Taken on their own, the ports are the first and second-busiest by container volume in the United States, and they are directly adjacent to each other on LA's San Pedro Bay. They compete for business, but they cooperate on overlapping policy areas - including air pollution, an important issue in the smog-prone LA area.
Their joint CAAP proposal calls for a zero-emissions drayage fleet by 2035; zero-emissions terminal equipment by 2030; more shore power stations; and changes to the incentive structures for slow steaming and Tier 2-plus engines. The goals would require the deployment of 100,000 zero-emissions vehicles over the next 15 years, and the total cost would be in the range of $14bn, according to an estimate prepared for the ports. The Port of Los Angeles and terminal operator Pasha are already trialling electric forklifts, yard tractors and drayage equipment that could be used to fulfill the requirements.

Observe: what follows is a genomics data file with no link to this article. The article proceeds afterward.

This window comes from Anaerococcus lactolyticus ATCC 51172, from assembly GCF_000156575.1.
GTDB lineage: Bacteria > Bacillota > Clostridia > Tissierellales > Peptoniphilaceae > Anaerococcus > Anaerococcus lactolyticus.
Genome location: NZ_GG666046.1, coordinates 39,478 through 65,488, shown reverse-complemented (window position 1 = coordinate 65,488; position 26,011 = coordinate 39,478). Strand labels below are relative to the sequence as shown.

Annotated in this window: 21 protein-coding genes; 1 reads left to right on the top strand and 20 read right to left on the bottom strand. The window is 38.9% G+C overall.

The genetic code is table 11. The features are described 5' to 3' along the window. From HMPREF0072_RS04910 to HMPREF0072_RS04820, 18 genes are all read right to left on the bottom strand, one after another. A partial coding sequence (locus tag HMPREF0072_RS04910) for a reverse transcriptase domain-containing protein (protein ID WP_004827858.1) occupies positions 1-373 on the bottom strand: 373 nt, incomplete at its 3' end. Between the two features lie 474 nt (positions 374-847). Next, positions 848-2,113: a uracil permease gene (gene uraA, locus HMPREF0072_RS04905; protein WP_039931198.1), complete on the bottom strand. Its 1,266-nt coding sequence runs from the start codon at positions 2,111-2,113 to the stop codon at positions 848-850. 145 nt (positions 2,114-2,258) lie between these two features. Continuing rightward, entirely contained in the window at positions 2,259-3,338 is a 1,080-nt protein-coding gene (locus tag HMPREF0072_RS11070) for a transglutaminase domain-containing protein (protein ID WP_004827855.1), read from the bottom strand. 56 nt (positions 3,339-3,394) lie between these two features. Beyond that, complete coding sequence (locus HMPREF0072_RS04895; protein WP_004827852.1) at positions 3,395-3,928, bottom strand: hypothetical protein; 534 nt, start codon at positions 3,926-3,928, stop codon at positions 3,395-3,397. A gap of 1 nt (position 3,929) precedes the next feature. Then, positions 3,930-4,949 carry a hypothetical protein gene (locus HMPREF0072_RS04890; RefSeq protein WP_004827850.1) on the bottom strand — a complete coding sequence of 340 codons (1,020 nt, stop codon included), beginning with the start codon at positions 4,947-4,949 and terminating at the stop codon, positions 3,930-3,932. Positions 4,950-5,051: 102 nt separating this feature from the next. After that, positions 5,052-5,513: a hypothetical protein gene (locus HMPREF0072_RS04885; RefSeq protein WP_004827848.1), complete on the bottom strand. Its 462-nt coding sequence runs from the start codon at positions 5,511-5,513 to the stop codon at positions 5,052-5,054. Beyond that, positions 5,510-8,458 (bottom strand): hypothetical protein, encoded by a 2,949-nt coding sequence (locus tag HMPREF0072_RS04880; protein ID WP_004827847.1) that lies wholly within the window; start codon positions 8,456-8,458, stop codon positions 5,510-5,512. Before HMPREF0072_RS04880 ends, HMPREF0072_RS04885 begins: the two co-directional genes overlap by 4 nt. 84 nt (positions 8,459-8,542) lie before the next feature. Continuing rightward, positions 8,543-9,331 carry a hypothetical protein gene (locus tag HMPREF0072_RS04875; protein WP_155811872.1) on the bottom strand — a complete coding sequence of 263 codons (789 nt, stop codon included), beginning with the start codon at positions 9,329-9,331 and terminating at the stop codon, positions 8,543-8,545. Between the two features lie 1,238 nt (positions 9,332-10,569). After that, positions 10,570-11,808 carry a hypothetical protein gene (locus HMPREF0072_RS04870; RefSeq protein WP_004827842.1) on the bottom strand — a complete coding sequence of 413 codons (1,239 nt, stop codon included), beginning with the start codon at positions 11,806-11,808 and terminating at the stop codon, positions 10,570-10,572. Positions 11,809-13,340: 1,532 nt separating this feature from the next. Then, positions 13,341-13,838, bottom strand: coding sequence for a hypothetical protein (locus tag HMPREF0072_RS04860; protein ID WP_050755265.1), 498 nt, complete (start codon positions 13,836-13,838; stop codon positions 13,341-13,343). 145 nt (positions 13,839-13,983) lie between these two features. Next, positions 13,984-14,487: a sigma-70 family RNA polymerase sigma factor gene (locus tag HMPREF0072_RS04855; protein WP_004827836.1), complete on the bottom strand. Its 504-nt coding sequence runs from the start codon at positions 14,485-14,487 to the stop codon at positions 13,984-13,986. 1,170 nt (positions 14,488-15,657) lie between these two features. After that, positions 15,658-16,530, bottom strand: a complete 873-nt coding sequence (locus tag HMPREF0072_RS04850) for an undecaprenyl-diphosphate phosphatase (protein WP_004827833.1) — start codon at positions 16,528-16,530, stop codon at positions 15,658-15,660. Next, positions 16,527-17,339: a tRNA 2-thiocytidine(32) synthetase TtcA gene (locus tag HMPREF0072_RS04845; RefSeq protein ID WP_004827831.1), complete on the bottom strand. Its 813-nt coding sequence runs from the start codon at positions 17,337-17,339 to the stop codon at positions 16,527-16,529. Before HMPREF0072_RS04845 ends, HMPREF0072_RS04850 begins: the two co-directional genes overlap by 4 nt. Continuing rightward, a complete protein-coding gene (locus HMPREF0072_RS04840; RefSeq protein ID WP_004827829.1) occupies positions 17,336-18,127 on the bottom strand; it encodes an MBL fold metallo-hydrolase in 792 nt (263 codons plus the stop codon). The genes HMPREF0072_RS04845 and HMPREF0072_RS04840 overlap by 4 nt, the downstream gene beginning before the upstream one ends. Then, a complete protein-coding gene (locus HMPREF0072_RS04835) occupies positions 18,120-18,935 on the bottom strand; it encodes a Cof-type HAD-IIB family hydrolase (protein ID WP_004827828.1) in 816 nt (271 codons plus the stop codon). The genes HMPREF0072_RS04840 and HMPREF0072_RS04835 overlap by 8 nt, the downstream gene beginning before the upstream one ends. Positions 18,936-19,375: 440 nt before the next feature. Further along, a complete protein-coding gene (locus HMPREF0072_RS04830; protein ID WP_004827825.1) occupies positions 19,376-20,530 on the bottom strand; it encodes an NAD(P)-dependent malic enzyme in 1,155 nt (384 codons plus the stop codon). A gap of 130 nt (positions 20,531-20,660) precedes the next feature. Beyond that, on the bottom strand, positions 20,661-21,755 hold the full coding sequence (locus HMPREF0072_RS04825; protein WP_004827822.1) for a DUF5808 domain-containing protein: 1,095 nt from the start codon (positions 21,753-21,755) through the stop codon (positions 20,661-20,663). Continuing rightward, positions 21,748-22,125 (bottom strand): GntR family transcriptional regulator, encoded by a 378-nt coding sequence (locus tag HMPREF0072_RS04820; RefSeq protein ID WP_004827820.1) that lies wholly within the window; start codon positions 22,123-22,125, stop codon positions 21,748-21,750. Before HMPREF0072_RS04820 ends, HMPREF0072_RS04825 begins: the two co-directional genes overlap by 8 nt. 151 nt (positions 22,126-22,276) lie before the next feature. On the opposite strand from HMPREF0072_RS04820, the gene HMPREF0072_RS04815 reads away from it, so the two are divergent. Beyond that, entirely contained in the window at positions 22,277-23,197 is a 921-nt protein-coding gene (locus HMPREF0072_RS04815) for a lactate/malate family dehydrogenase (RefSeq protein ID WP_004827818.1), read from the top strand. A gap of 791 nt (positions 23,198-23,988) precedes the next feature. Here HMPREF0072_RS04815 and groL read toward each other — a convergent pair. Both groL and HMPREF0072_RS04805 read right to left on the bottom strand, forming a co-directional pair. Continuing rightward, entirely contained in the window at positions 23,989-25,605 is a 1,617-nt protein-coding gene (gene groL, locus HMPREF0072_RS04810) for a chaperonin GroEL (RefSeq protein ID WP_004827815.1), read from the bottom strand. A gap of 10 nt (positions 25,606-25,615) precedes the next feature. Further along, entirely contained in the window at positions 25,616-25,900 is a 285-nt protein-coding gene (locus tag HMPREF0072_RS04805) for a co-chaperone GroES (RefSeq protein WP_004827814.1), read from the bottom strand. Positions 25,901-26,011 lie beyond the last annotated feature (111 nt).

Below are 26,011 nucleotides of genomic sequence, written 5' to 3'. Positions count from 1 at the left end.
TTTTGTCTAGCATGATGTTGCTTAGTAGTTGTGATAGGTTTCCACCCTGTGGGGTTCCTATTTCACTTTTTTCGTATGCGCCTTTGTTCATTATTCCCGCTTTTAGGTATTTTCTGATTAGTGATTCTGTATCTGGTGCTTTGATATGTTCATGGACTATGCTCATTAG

Given the expense of the plan, PMSA expressed concerns about the proposal's impact on competitiveness. While LA and Long Beach still lead for volumes, they have not experienced significant growth over the past decade, PMSA said — a consequence in part of the increasing market share of East Coast ports following the Panama Canal expansion and the West Coast dockers' strikes of 2014-15. PMSA called for the CAAP to integrate a "competitiveness goal" alongside its environmental goals.
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